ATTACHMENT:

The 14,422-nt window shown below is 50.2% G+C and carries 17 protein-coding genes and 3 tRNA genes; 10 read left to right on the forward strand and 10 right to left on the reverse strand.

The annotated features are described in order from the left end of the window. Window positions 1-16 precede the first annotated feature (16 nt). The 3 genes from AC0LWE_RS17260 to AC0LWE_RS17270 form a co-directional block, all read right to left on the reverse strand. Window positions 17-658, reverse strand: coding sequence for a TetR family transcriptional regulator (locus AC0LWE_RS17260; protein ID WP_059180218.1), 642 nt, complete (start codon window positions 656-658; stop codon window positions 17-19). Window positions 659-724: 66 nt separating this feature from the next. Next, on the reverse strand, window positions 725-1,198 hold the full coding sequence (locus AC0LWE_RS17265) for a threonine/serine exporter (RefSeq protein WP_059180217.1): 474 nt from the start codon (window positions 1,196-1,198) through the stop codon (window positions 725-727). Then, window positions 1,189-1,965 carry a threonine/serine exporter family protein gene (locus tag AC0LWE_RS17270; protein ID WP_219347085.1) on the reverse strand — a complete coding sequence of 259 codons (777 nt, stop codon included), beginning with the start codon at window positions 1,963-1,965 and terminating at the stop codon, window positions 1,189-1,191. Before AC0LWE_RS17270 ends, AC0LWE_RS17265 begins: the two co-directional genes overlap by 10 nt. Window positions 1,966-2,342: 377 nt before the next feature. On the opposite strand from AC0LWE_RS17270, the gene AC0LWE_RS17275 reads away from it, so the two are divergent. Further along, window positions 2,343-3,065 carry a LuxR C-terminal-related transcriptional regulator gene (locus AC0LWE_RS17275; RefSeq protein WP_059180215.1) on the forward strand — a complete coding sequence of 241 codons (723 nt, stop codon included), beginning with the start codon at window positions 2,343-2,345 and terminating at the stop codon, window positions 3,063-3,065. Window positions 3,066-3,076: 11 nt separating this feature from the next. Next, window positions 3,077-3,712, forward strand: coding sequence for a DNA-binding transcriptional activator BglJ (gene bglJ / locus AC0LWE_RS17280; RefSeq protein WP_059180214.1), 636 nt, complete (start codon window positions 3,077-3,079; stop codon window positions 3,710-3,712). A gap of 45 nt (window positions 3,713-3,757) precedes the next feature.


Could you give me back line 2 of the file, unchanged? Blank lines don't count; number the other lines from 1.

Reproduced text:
The annotated features are described in order from the left end of the window. Window positions 1-16 precede the first annotated feature (16 nt). The 3 genes from AC0LWE_RS17260 to AC0LWE_RS17270 form a co-directional block, all read right to left on the reverse strand. Window positions 17-658, reverse strand: coding sequence for a TetR family transcriptional regulator (locus AC0LWE_RS17260; protein ID WP_059180218.1), 642 nt, complete (start codon window positions 656-658; stop codon window positions 17-19). Window positions 659-724: 66 nt separating this feature from the next. Next, on the reverse strand, window positions 725-1,198 hold the full coding sequence (locus AC0LWE_RS17265) for a threonine/serine exporter (RefSeq protein WP_059180217.1): 474 nt from the start codon (window positions 1,196-1,198) through the stop codon (window positions 725-727). Then, window positions 1,189-1,965 carry a threonine/serine exporter family protein gene (locus tag AC0LWE_RS17270; protein ID WP_219347085.1) on the reverse strand — a complete coding sequence of 259 codons (777 nt, stop codon included), beginning with the start codon at window positions 1,963-1,965 and terminating at the stop codon, window positions 1,189-1,191. Before AC0LWE_RS17270 ends, AC0LWE_RS17265 begins: the two co-directional genes overlap by 10 nt. Window positions 1,966-2,342: 377 nt before the next feature. On the opposite strand from AC0LWE_RS17270, the gene AC0LWE_RS17275 reads away from it, so the two are divergent. Further along, window positions 2,343-3,065 carry a LuxR C-terminal-related transcriptional regulator gene (locus AC0LWE_RS17275; RefSeq protein WP_059180215.1) on the forward strand — a complete coding sequence of 241 codons (723 nt, stop codon included), beginning with the start codon at window positions 2,343-2,345 and terminating at the stop codon, window positions 3,063-3,065. Window positions 3,066-3,076: 11 nt separating this feature from the next. Next, window positions 3,077-3,712, forward strand: coding sequence for a DNA-binding transcriptional activator BglJ (gene bglJ / locus AC0LWE_RS17280; RefSeq protein WP_059180214.1), 636 nt, complete (start codon window positions 3,077-3,079; stop codon window positions 3,710-3,712). A gap of 45 nt (window positions 3,713-3,757) precedes the next feature.